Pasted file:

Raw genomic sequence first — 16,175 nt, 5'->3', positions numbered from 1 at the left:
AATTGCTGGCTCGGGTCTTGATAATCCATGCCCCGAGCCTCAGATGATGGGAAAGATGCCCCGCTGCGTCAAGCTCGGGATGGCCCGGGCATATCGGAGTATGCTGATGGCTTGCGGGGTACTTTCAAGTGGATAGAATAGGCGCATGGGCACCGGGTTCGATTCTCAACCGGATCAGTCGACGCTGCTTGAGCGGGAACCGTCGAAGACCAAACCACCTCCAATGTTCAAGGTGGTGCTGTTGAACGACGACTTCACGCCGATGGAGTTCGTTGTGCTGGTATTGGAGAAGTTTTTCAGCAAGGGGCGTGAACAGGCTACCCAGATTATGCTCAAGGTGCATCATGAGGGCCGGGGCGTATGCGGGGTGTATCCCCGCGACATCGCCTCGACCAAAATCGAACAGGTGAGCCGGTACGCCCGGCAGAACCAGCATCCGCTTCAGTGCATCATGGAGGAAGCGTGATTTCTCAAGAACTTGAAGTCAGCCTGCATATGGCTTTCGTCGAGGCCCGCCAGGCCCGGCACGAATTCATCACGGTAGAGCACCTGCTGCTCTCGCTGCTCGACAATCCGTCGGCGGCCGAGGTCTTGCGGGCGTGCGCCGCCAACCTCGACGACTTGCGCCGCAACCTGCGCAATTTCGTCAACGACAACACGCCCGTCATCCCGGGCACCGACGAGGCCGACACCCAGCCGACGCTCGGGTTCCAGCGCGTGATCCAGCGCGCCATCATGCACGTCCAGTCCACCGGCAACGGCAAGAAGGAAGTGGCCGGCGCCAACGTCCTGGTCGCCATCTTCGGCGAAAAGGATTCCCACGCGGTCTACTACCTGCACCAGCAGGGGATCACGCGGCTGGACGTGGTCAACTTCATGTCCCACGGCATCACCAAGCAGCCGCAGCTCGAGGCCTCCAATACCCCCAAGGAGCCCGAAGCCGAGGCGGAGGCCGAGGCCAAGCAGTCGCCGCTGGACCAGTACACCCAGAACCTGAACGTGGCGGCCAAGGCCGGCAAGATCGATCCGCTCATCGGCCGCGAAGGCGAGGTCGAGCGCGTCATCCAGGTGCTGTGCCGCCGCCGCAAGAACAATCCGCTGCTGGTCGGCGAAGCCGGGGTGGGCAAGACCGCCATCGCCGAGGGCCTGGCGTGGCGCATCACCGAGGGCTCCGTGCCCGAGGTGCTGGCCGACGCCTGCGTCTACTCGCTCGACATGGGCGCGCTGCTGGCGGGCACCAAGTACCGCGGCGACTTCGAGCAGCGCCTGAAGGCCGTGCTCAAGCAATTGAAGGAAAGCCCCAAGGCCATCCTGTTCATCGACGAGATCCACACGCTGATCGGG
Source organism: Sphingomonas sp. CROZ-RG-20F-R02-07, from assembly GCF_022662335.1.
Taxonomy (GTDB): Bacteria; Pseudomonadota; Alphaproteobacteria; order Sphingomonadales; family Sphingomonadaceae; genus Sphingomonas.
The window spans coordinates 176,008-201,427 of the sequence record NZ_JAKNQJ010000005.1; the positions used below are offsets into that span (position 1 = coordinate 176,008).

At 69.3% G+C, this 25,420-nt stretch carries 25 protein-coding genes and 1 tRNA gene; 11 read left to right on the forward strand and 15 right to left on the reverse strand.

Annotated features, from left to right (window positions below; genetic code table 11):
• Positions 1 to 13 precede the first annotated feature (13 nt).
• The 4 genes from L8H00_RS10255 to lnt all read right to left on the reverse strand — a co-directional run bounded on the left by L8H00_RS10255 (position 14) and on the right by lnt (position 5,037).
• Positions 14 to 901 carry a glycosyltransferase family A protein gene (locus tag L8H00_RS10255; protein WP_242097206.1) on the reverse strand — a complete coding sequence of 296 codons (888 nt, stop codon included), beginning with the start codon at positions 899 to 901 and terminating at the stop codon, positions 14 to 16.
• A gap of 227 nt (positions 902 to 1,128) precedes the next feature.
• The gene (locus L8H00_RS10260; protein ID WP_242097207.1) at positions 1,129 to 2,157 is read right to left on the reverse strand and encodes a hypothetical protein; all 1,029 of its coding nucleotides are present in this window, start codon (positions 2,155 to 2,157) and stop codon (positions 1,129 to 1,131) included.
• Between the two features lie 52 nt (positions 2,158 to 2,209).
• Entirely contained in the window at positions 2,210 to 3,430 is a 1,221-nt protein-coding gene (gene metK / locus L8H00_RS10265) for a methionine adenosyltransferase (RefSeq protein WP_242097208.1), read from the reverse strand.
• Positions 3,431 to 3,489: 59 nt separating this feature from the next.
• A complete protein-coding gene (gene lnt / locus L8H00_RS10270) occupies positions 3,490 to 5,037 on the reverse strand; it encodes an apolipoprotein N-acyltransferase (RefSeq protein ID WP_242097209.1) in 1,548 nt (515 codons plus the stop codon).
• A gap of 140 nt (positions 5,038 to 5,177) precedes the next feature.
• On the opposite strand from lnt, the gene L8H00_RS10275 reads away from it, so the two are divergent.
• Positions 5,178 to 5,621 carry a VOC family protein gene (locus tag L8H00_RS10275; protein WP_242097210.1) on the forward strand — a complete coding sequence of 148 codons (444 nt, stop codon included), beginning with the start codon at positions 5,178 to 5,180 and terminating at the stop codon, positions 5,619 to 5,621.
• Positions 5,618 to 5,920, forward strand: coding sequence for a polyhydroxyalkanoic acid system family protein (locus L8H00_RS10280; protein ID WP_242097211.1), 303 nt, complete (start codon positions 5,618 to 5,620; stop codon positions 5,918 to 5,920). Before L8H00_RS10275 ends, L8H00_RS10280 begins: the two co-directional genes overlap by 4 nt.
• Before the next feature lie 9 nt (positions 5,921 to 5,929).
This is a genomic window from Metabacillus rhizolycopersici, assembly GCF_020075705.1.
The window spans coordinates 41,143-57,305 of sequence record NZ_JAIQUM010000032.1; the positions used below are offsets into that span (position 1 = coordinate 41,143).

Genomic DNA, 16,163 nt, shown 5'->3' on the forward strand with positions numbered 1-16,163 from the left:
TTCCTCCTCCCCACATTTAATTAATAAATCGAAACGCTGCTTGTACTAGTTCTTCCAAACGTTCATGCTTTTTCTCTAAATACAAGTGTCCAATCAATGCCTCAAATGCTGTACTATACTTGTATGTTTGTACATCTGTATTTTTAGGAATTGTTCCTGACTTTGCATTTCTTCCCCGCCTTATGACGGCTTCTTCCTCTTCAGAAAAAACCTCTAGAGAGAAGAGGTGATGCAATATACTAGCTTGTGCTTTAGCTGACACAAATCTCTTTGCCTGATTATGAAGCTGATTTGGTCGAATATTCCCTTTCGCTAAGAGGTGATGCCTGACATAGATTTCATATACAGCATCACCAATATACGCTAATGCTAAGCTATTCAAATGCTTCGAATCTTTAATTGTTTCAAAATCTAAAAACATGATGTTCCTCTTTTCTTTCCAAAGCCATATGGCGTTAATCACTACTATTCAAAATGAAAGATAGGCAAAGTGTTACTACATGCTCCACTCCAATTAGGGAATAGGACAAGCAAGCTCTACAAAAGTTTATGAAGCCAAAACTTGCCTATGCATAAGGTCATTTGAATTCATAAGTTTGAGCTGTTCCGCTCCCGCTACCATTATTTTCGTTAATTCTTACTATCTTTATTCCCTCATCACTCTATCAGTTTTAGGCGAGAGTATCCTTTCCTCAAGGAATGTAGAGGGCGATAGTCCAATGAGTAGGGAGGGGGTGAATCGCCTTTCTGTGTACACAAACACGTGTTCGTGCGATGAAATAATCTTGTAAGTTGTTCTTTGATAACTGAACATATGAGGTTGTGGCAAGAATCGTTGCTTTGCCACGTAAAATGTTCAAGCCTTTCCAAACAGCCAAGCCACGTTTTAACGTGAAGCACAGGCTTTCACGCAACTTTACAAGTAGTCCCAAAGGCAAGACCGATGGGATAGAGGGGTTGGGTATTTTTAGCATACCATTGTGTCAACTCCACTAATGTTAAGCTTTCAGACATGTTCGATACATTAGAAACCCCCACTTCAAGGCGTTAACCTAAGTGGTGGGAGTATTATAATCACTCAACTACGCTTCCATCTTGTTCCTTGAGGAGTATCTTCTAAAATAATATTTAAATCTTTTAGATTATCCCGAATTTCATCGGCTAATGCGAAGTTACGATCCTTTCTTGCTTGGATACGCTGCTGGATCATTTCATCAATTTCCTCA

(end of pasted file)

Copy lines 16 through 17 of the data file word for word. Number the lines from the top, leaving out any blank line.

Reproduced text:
• A complete protein-coding gene (gene lnt / locus L8H00_RS10270) occupies positions 3,490 to 5,037 on the reverse strand; it encodes an apolipoprotein N-acyltransferase (RefSeq protein ID WP_242097209.1) in 1,548 nt (515 codons plus the stop codon).
• A gap of 140 nt (positions 5,038 to 5,177) precedes the next feature.